30 Seconds To Mars

Love Lust Faith + Dreams

With 2009’s This Is War, 30 Seconds To Mars released their finest work, a towering, anthemic album on a vast scale, and it was well suited to the larger venues they made the jump to. It would have been hard for anyone to make a record bigger than that, and with Love Lust Faith + Dreams they appear to have instead pulled back and made something that is a little more compact and intimate. This does not mean they have gone lo-fi, and they maintain their signature sound throughout. But, with shorter songs and more restrained production it lacks the epic quality of its predecessor, and overall it is weaker for it.

A handful of great songs do stand out. “City Of Angels” is compelling from start to finish, building from ethereal beginnings to an enormous, drum-heavy climax, and “The Race” has a jittery edginess to it that is a perfect counterpoint to its throbbing chorus. The best are “Bright Lights” and “Do Or Die,” which see 30STM exercise their capacity for writing titanic choruses full of sweeping drama in a manner that is almost untouchable. However, a few tracks do fall flat, the Muse-esque “Conquistador” and single “Up In The Air” sounding just too easy for Jared Leto & Co., and the largely instrumental “Pyres Of Varanasi” and brief “Convergence” come across as filler.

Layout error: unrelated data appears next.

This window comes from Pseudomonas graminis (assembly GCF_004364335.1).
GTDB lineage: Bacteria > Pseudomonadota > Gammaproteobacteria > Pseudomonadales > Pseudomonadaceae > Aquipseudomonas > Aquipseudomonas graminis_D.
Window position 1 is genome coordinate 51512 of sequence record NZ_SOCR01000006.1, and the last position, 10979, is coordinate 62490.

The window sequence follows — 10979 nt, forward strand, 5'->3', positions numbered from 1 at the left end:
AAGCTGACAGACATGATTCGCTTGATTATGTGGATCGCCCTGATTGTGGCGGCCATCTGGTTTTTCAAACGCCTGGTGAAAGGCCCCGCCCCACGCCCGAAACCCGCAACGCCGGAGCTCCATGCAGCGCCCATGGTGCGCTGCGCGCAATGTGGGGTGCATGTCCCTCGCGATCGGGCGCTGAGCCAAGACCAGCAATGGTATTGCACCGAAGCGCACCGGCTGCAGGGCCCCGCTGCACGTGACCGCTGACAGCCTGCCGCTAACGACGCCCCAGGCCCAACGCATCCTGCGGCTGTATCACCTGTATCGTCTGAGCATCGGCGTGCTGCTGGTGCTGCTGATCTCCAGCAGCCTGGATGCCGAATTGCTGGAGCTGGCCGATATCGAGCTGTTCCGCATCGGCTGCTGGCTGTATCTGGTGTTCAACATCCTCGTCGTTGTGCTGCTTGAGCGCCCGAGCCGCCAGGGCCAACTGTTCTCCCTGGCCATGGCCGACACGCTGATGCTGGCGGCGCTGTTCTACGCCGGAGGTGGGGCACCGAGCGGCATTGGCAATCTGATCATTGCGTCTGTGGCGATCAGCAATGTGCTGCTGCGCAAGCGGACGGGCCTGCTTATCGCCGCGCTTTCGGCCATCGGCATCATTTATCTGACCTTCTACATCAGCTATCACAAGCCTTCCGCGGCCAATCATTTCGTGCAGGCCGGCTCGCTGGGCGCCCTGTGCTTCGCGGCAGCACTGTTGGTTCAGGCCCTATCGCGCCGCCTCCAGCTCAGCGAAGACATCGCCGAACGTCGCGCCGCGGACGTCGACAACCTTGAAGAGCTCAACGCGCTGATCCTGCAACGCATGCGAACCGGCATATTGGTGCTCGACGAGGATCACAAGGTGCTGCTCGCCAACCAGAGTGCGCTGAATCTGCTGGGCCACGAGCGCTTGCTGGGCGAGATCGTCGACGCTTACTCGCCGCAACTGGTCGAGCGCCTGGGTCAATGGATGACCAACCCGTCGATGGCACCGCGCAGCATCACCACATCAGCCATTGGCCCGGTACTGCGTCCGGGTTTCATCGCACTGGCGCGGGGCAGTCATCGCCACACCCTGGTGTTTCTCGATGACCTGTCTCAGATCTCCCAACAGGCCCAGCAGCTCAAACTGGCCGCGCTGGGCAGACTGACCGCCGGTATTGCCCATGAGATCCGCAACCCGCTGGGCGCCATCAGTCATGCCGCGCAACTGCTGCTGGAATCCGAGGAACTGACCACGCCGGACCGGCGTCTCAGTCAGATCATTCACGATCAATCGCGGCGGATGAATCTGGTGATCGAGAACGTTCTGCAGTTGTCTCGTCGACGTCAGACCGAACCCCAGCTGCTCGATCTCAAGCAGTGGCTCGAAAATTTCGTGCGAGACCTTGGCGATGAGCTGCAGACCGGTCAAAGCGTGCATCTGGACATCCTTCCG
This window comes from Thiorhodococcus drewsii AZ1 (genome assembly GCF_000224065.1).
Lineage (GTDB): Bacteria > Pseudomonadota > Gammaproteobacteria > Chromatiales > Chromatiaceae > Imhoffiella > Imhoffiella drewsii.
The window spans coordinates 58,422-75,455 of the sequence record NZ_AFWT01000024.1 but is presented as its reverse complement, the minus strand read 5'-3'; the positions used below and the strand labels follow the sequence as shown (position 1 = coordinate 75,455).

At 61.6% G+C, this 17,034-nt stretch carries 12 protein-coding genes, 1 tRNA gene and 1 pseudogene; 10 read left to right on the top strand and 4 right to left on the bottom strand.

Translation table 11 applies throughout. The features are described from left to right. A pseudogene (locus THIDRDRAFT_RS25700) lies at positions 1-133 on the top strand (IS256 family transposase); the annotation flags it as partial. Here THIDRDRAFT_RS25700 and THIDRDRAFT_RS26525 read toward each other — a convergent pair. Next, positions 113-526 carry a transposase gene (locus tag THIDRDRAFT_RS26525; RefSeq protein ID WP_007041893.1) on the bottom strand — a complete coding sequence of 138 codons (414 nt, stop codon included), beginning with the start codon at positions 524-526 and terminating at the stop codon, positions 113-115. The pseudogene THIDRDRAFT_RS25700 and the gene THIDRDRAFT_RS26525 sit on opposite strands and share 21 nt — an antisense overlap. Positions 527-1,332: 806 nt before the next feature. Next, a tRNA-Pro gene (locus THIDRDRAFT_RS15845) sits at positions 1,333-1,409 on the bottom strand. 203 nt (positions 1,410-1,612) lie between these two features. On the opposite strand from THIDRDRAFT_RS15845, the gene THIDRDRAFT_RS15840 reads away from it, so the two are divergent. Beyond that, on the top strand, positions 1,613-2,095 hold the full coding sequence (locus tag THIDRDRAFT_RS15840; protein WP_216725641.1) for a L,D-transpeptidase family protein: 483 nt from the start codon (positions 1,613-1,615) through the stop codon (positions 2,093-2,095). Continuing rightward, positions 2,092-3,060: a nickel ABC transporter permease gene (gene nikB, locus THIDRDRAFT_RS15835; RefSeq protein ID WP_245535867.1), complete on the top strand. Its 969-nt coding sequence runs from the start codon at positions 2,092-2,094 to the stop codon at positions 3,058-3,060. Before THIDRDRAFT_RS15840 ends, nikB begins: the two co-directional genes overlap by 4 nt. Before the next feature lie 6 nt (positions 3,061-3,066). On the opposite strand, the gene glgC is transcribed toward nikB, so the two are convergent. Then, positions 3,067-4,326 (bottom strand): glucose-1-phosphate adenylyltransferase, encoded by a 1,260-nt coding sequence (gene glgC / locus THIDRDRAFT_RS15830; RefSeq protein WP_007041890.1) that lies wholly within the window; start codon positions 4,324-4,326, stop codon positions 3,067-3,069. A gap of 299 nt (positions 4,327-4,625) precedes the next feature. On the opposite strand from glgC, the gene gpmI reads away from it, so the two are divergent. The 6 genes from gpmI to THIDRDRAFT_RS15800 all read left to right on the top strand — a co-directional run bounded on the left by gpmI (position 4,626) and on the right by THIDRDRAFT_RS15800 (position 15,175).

As with all of their output to date, one major sticking point 30 Seconds To Mars will always face in the eyes of their detractors is that it can be hard to emotionally invest in their songs. They are almost too polished, too perfect a construct of what an arena-rock band should be, and frontman Jared Leto might be the real deal or he might be playing “rock star.” When their songs are as engaging as on This Is War, this is very much pushed to the background, but for all its good qualities, Love Lust Faith + Dreams just doesn’t quite have the strength to all the way distract from these potential shortcomings. Maybe next time they’ll return to the bigger is better ethos that has served them so well in past, and drown out everyone who says otherwise.


“Bright Lights”